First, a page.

According to a new report by anti-fascist researchers, fascist fitness groups have become propaganda cells to promote racial division in the UK, fueled by anger over migration and the rising cost of living.
The more extreme fringes of the right-wing movement believe in the inevitability of “race war” and use online fitness discussion groups to recruit and spread far-right views under the banner of health and good to be, says campaign group Hope Not Hate.
Its annual ‘State of Hate’ report documents a resurgence of the anti-migrant far-right in the UK caused in part by the end of lockdown, the rising cost of living, the British withdrawal from Afghanistan and disenchantment with the current government.
He said far-right groups established in the UK were using discontent over migration as a rallying point for recruitment, with 125 known protests outside hotels and accommodation used by asylum seekers the year last.
Many protests have taken place in the north of England, home to the leadership of the best-known far-right political party, Britain First. Extremists have also demonstrated on the south coast of England, where more than 28,000 people arrived last year in small boats from northern Europe.
The report says migration, combined with politicians’ continued distrust of lockdown policies, during the Covid-19 pandemic, has provided far-right groups with a big opportunity to secure new followers.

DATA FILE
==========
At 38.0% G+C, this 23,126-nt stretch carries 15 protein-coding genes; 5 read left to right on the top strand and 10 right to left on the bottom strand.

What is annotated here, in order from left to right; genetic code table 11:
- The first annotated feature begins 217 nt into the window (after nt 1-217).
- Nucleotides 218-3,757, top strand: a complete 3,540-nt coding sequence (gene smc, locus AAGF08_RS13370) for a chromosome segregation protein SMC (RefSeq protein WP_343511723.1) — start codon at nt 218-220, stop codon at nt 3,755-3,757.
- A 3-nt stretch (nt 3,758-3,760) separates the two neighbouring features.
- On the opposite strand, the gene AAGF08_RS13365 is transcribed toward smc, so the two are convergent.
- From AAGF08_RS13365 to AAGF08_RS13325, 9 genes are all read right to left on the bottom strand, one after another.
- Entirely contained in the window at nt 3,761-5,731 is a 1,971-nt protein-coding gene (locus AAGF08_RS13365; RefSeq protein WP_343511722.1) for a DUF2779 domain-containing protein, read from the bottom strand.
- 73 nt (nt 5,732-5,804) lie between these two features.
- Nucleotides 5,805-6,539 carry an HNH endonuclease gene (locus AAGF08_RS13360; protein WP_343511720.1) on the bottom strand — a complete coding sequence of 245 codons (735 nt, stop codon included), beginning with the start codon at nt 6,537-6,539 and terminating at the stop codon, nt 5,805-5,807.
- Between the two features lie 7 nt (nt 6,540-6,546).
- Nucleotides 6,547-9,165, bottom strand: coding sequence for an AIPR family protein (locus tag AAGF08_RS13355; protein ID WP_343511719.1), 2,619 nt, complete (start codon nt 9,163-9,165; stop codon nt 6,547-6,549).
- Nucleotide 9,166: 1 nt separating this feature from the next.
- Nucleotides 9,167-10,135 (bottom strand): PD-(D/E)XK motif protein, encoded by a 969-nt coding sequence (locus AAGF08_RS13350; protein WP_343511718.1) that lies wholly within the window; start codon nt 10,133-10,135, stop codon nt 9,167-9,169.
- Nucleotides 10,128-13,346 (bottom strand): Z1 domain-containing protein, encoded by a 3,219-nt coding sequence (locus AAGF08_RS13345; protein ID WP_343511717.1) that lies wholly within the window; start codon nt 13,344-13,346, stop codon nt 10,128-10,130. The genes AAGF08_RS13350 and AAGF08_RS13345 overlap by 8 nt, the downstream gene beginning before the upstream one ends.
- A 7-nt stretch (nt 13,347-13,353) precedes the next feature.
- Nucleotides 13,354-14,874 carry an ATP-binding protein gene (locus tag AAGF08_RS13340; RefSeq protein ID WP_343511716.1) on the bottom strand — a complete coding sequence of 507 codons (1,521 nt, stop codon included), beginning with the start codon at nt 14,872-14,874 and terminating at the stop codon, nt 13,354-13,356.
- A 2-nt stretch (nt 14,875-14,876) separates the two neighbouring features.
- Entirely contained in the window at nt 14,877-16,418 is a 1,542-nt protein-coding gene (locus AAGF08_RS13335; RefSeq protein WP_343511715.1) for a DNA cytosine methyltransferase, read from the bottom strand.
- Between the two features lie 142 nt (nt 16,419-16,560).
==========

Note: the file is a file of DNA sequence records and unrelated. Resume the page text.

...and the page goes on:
Hope Not Hate chief executive Nick Lowles said: “After years in the political wilderness, the crises we have collectively faced over the past two years have emboldened cynical far-right activists to exploit our fears. and our uncertainties and to return to traditional campaigning methods.
“As hostile rhetoric around migration continued to dominate the headlines and conspiracy theories began to steadily infiltrate the media and mainstream politics, an environment increasingly conducive to authoritarianism and populism s is developed.”
Hope Not Hate said the fascist fitness boom follows a trend seen elsewhere in Europe, turning an individual self-improvement project into an ideological movement.
The groups mix “extreme fascist ideology with self-improvement and camaraderie”, which can bring people into the movement.
“Ominously, others see it as a preparation for violence against minorities, anti-fascists and race war,” the report said.
Members post pictures of themselves on Telegram with weight loss goals. The posts are mixed with far-right posts and postings of far-right images.
One administrator wrote, “When you lift alone, you lift with Hitler,” according to Hope Not Hate.
He cited the case of a fitness group on Telegram with about 30 members that pledges to “fight degeneracy through honor, tradition and brotherhood” and organizes an annual hike for group members. The members are ultimately supposed to fight another member of the group as part of the Regime.
The group said it is fueling a long-term trend among the far right that their goals cannot be achieved through the ballot box and want “the total overhaul of the system and the start of a race war”.
He said the language in far-right forums was becoming more extreme. Last year, 18 far-right activists and supporters were convicted of terrorism offenses in the UK, twice as many as in 2020.
Updated: March 09, 2022, 00:01